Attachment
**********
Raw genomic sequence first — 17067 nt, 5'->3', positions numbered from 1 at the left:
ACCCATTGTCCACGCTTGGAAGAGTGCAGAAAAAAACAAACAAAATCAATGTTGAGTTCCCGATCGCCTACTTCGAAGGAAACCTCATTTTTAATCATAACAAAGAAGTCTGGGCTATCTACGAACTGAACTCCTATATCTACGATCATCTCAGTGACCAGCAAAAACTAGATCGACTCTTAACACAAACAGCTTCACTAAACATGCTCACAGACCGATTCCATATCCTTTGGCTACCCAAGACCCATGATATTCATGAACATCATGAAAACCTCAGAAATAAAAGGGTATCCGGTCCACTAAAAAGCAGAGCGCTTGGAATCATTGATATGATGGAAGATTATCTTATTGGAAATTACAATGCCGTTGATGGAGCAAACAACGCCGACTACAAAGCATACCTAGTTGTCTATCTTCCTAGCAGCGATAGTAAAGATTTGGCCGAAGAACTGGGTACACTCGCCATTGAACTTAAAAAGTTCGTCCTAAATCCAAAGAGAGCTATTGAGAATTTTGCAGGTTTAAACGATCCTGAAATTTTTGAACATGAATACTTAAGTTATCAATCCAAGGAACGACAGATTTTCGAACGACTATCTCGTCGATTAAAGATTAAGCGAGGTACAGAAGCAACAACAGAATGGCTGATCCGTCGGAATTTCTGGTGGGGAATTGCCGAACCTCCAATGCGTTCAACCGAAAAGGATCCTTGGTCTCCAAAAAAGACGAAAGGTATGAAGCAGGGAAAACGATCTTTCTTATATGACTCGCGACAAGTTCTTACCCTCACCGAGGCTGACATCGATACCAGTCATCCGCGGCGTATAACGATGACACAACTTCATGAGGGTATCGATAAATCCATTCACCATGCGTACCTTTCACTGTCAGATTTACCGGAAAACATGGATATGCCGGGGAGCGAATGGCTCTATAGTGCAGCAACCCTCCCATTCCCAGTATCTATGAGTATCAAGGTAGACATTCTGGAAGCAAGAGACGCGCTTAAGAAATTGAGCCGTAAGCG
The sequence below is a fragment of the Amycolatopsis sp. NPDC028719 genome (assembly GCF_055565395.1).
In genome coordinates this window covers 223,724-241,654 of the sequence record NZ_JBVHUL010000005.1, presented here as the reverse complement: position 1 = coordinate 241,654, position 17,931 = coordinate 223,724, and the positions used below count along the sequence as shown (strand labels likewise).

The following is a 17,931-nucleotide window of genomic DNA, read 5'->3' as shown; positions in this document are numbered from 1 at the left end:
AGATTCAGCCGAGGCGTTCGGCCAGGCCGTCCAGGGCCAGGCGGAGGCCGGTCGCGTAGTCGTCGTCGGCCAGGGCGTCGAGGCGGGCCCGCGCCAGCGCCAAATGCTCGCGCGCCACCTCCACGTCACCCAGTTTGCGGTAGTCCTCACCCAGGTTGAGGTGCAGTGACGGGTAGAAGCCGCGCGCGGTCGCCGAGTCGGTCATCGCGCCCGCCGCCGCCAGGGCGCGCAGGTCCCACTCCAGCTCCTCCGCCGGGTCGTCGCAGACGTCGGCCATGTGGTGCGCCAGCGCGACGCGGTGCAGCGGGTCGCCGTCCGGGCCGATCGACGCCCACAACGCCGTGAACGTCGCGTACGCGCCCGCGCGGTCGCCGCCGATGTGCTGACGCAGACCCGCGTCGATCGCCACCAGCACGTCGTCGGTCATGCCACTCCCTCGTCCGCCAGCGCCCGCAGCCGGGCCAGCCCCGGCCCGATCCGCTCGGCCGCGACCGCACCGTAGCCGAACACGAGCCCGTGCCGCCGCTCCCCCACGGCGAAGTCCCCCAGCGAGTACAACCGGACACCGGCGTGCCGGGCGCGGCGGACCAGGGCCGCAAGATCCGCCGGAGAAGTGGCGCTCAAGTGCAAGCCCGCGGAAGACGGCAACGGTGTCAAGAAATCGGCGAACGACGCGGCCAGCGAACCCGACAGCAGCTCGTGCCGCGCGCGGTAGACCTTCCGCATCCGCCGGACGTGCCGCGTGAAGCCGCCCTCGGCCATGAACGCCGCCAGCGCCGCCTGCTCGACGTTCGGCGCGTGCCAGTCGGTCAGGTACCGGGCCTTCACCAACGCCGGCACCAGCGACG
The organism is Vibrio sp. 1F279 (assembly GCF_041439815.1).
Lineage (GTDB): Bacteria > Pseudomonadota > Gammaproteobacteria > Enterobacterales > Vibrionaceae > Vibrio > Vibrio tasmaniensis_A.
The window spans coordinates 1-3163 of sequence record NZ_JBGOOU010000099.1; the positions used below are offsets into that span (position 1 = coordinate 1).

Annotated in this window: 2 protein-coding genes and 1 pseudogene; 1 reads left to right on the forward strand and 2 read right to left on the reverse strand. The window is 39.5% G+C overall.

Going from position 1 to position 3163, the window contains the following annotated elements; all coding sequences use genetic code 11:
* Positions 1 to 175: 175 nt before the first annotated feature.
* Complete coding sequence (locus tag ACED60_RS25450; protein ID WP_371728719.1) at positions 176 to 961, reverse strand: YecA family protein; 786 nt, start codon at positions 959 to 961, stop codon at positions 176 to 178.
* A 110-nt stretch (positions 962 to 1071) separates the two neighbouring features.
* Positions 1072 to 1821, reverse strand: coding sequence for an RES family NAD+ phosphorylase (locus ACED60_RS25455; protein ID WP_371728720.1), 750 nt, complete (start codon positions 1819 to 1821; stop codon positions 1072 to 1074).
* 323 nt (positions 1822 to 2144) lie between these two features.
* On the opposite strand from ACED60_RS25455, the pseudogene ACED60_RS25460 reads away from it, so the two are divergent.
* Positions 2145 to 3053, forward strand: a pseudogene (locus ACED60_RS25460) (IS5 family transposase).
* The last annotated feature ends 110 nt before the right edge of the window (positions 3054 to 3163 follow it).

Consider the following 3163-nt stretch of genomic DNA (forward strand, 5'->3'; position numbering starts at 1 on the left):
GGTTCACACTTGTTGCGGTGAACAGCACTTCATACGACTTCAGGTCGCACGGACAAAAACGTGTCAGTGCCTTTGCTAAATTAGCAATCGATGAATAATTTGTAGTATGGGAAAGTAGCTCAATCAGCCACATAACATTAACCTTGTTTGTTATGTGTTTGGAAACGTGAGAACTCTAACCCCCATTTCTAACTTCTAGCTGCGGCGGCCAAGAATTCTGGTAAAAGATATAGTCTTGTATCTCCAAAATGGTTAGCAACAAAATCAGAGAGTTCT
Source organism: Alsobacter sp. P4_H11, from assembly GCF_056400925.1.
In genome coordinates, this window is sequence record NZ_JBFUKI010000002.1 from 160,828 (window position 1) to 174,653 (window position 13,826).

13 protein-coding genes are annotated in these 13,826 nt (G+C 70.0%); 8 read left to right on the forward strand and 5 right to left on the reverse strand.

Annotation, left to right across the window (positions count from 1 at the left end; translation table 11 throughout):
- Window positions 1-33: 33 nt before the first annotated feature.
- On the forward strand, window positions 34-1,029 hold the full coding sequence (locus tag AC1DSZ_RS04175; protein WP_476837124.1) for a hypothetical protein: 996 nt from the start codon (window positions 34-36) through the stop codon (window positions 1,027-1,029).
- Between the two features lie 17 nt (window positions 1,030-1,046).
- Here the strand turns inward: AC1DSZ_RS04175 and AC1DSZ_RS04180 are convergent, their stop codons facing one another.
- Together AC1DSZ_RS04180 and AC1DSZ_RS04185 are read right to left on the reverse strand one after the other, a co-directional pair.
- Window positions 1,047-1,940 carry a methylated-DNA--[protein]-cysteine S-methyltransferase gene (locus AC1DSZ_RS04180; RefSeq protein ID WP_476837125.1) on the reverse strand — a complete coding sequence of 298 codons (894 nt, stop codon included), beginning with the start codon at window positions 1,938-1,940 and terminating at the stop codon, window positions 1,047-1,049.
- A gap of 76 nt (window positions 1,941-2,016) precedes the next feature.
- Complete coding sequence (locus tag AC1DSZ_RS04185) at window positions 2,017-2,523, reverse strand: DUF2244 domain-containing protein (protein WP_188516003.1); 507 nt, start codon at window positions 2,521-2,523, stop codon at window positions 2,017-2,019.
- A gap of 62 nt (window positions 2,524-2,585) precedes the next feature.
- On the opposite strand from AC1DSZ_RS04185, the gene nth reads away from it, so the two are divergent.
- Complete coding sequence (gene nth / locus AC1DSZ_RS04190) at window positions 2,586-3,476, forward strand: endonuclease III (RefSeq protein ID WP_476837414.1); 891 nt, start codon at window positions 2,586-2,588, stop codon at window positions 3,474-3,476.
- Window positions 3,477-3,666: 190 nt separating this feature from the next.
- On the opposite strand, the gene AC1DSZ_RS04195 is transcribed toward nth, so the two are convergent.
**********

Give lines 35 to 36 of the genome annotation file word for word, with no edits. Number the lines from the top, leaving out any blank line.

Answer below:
- On the opposite strand from AC1DSZ_RS04185, the gene nth reads away from it, so the two are divergent.
- Complete coding sequence (gene nth / locus AC1DSZ_RS04190) at window positions 2,586-3,476, forward strand: endonuclease III (RefSeq protein ID WP_476837414.1); 891 nt, start codon at window positions 2,586-2,588, stop codon at window positions 3,474-3,476.